Public Survey Findings on Flood Risk

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In 2012, FEMA conducted its third annual nationwide survey of U.S. households to track progress toward achieving Goal 2 of the Risk MAP Multi-Year Plan, which is to “Ensure that a measurable increase of the public’s awareness and understanding of risk management results in a measurable reduction of current and future vulnerability to flooding.” View the 2012 Public Survey Findings on Flood Risk.

Survey authorized by the U.S. Office of Management and Budget: Control No. 1090-0007.

Research Objectives

To determine general public:

  • Awareness of flood risk
  • Knowledge of specific ways to mitigate flood risk
  • Perception of barriers to mitigation activities
  • Steps taken to reduce risks

Research findings will inform and refine Risk MAP’s national outreach and community engagement Strategies and will be shared across FEMA and Federal Agencies that address common issues (e.g., U.S. Army Corps of Engineers, NOAA).

Research Methodology

  • A total of 1,000 telephone interviews were conducted from July 31- August 14, 2012.
  • Administered by random digit dial to households in the U.S. for FEMA’s 10 regions.
  • For the first time with this survey, cell phone users were included in the sample. The sample was comprised of 25% cell phone users and 75% landline users.
  • One hundred interviews were conducted per region.
  • The response rate was 11.7%; the cooperation rate of those successfully contacted was 64%.
  • Respondents were mostly homeowners (77%).
  • The sample collected appears to be representative of the U.S. population across demographic areas.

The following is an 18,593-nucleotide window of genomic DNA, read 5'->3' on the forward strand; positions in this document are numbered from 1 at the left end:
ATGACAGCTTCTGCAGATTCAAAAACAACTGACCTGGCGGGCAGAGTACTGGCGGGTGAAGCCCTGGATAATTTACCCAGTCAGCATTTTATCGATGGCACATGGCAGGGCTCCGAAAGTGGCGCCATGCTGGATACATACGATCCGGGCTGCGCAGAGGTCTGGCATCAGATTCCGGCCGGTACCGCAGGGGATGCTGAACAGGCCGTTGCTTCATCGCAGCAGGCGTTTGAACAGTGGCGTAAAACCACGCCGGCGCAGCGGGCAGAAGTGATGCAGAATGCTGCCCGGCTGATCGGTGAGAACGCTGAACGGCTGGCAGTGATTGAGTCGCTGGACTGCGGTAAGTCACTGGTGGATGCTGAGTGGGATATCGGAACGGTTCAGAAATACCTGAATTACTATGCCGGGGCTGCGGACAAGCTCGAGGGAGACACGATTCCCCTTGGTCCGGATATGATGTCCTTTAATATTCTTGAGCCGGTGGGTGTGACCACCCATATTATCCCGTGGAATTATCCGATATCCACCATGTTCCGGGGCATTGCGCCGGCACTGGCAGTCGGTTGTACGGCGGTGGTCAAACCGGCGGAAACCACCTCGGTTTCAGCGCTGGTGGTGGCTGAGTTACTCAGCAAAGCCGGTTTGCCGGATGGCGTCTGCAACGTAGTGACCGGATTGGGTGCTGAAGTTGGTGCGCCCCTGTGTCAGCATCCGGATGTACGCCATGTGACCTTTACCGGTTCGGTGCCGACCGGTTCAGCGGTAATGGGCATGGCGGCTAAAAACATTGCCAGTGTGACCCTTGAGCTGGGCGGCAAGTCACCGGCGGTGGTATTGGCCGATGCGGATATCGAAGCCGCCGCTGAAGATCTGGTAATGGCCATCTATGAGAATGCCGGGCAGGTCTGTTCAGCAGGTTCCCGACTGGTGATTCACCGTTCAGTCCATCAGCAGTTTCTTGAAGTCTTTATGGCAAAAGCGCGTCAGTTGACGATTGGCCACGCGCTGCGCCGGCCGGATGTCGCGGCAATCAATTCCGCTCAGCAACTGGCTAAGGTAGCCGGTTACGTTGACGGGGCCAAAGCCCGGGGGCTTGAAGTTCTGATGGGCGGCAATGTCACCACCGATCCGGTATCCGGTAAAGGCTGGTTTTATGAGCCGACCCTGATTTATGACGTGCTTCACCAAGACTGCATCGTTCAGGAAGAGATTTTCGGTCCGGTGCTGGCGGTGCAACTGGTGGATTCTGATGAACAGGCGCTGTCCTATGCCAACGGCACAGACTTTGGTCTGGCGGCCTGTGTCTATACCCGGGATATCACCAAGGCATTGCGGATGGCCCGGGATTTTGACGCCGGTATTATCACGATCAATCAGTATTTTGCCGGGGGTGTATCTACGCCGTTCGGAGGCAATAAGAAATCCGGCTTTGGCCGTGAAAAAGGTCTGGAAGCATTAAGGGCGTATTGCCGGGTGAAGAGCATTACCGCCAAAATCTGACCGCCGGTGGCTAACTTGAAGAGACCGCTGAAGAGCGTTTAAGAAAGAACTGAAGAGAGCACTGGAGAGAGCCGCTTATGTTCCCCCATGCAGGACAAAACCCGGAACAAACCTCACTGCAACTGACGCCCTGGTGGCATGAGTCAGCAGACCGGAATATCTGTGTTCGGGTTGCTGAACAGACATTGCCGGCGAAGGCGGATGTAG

• Chi-Square testing was performed between all categorical variables to determine correlations between observed and expected results.

Below are  key findings from the survey. The results from the public survey are valid at the national and FEMA regional levels.

Flooding Isn't a Major Concern, But People Search for Information about It When They Move

  • Flooding isn’t their biggest problem. A large majority of respondents (90%) did not believe flooding was the primary hazard their community faced.
  • The number of people aware that their community is at risk of flooding decreased significantly this year. Those who said they believed their community was at risk from flooding decreased from 41% in 2011 to 31% in 2012.
  • A steady 12% think their home or apartment is at risk. As also seen in the 2011 results, only 12% of those who believed their community was at risk believed their home was at risk.
  • About 26% of people search for information about their flood risk. One-quarter of respondents looked for information about their home or apartment’s flood risk, with the majority, 78.3%, stating that the information was very or somewhat easy find. However, those who believed their homes were at risk were significantly more like to say it was difficult to find the information (41.5%).